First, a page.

A new study examines the academic standards for mathematics in high-performing Hong Kong, Singapore, and South Korea and creates a “composite” of their approaches along with suggested lessons the United States could take from their methods.
Those international standouts limit the repetition of topics across grades 1-6, as others have pointed out. But researchers Steven Leinwand and Alan Ginsburg also find that the three concentrate heavily on numbers, measurement, and geometry, with less emphasis on data analysis and little exposure to algebra. They also sequence lessons logically, so that one topic builds on another, and they order content so that it reinforces students’ knowledge of other concepts, the researchers found.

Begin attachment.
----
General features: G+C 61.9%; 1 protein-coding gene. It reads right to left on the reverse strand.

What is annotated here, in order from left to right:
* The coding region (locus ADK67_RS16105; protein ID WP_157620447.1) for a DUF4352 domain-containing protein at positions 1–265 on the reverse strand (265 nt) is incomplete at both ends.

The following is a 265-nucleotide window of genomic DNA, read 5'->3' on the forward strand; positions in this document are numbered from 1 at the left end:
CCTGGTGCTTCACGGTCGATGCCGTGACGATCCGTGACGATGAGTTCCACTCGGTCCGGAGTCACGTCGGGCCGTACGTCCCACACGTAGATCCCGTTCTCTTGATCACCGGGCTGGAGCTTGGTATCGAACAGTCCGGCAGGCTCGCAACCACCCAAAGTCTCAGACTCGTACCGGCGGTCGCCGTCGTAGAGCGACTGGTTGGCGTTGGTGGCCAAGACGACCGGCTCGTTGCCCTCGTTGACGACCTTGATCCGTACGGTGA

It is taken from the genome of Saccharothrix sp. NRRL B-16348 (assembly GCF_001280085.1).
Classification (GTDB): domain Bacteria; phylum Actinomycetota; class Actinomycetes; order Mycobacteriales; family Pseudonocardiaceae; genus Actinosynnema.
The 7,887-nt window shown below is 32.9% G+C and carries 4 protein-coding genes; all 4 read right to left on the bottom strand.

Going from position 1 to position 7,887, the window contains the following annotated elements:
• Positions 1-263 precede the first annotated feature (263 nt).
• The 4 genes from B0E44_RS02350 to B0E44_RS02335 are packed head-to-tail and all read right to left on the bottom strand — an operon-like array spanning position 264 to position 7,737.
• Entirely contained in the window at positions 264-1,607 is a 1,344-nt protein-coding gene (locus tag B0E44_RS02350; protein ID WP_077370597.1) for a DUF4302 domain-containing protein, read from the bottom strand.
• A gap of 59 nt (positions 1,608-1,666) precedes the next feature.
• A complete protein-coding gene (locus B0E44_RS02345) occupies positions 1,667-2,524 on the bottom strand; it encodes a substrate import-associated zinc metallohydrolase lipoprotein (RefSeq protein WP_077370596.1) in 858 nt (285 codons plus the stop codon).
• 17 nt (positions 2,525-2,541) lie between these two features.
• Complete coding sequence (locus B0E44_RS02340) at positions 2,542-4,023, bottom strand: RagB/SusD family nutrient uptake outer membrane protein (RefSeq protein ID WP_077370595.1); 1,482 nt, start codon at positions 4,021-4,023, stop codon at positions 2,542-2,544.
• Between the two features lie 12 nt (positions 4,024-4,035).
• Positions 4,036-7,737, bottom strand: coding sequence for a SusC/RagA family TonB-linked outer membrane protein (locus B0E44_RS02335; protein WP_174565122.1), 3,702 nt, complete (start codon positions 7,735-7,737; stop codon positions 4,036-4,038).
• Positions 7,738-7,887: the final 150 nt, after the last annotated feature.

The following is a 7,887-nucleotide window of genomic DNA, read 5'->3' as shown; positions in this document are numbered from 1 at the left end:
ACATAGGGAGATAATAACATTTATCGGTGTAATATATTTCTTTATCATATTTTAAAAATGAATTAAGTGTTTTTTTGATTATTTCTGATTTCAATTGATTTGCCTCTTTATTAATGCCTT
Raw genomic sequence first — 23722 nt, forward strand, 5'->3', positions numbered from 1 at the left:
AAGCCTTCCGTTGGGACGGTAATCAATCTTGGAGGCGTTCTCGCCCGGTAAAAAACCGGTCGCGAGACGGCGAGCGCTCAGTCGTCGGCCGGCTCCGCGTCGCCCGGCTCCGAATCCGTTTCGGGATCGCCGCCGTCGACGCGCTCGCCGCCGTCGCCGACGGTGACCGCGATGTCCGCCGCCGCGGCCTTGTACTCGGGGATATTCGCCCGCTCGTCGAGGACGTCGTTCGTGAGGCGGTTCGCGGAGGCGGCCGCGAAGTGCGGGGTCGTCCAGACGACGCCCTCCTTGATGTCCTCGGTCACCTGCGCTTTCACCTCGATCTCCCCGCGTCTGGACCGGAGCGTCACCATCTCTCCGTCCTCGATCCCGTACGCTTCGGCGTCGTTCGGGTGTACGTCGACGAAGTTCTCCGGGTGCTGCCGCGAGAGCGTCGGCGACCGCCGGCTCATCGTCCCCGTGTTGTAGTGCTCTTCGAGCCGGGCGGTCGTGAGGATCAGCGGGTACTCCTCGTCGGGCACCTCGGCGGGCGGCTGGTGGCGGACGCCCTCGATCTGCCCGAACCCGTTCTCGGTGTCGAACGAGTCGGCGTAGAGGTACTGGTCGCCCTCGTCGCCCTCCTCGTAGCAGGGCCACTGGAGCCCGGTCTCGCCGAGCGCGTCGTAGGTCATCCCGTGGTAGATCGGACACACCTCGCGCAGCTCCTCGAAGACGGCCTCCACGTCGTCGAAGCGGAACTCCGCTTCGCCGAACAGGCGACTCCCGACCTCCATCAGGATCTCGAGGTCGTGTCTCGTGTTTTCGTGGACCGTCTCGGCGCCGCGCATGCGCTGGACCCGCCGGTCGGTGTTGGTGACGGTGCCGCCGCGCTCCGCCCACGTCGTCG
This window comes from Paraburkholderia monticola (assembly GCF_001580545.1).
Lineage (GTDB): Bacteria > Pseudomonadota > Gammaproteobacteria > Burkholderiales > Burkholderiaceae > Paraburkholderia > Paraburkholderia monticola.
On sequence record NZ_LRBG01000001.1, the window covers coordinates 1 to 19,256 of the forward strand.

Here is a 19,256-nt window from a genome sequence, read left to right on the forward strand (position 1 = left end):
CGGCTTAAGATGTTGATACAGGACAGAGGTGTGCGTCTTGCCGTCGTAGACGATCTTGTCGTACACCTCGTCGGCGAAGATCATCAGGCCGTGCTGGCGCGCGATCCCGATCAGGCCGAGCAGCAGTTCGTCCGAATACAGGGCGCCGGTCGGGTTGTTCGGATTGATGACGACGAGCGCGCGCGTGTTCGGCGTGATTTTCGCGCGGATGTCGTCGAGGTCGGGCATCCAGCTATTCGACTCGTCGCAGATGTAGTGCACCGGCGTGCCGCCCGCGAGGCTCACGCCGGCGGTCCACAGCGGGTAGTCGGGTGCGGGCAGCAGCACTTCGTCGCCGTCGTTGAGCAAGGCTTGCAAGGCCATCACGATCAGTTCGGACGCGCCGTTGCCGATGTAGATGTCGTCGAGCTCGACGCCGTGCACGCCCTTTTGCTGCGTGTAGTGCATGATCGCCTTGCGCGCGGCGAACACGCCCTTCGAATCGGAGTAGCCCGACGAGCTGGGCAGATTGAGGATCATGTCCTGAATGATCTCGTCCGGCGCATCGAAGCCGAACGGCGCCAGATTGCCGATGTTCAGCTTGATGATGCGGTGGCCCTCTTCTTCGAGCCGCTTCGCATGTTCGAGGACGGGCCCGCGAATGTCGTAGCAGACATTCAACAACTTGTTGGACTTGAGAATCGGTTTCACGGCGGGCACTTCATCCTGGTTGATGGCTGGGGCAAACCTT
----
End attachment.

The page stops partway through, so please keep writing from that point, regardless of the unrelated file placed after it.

Mr. Ginsburg, the director of policy and program studies at the U.S. Department of Education, has studied Asian nations’ approaches to education extensively. Mr. Leinwand also has written on the topic as a principal research analyst at the Washington-based American Institutes for Research, which published the study. (The research paper does not represent the views of the Education Department, the authors note.)
The researchers also said policymakers, including those shaping efforts to draft common K-12 standards across states, would be wise to look closely at the approach explored in the study.
A version of this article appeared in the December 16, 2009 edition of Education Week as Math in Asia